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Case Study of Severe Hemolysis Following Atrial Septal Defect Closure

By Pooja Nawathe, MD; Myriam AlmeidaJones, MD; Christina Wheelwright, NP; Evan M. Zahn, MD


Transcatheter closure of Secundum Atrial Septal Defects (ASD) is well-documented to be an effective alternative to surgical ASD closure.1 The overall complication rate of transcatheter ASD occlusion has been found to be significantly less than that of surgery.2 There have been several reviews of transcatheter ASD closure devices 2-4 discussing rare, but major adverse events, such as device embolization, cardiac perforation, and thromboembolic complications. We report a case of severe hemolytic anemia after transcatheter ASD closure possibly related to the interface between the device surface and a previously present high velocity jet of mitral regurgitation. The hemolysis resolved quickly following replacement of the initial ASD occluder with a device with different surface characteristics.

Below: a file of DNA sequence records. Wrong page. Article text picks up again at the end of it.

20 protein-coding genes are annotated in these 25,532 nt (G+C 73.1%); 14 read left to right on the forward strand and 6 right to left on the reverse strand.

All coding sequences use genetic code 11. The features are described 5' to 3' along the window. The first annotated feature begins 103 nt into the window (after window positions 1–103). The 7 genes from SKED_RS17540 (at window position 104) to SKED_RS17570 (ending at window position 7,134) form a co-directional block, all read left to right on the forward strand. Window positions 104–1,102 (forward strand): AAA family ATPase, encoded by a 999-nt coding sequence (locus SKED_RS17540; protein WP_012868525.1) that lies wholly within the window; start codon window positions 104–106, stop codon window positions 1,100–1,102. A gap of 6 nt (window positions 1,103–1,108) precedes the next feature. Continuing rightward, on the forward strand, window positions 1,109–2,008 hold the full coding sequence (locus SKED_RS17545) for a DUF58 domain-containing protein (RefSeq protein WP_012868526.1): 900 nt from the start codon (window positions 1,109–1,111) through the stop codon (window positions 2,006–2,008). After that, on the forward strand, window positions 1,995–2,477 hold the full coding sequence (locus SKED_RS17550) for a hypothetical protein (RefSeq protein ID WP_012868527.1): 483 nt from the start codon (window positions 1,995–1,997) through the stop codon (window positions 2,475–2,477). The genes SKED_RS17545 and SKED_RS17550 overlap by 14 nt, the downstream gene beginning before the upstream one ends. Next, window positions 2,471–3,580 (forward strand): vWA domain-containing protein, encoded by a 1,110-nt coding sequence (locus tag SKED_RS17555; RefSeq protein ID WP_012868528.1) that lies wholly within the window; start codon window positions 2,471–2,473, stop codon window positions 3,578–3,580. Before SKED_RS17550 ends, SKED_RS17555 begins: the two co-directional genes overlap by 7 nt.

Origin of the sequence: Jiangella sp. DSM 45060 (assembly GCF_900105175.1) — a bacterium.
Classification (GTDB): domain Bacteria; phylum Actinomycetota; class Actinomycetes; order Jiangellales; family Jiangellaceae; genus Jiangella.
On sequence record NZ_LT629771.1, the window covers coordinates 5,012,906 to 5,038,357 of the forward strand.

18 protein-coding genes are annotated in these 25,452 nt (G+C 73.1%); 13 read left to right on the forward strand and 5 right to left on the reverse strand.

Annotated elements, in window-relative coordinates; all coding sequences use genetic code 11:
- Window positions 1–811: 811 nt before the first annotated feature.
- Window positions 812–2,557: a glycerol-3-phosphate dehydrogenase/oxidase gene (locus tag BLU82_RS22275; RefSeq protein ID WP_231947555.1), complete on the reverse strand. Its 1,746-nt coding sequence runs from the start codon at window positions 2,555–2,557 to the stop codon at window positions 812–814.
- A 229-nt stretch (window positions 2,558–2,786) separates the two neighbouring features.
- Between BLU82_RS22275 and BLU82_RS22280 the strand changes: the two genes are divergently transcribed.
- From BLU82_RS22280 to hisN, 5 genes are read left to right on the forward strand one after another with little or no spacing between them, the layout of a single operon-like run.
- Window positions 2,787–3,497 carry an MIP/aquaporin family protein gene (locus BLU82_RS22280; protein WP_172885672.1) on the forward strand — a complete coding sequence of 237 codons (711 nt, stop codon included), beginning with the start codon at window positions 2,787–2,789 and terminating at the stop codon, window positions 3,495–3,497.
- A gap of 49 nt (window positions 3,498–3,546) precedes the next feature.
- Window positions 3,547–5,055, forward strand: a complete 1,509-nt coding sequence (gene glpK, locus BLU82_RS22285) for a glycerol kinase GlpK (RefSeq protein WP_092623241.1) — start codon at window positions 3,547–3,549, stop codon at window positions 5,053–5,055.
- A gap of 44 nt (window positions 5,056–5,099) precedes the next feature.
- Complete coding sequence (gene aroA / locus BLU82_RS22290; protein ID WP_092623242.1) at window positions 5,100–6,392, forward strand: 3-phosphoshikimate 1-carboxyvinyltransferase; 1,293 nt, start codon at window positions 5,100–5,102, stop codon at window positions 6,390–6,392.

To read the full article, please go to the September 2018 Issue of CCT, where it was originally published.

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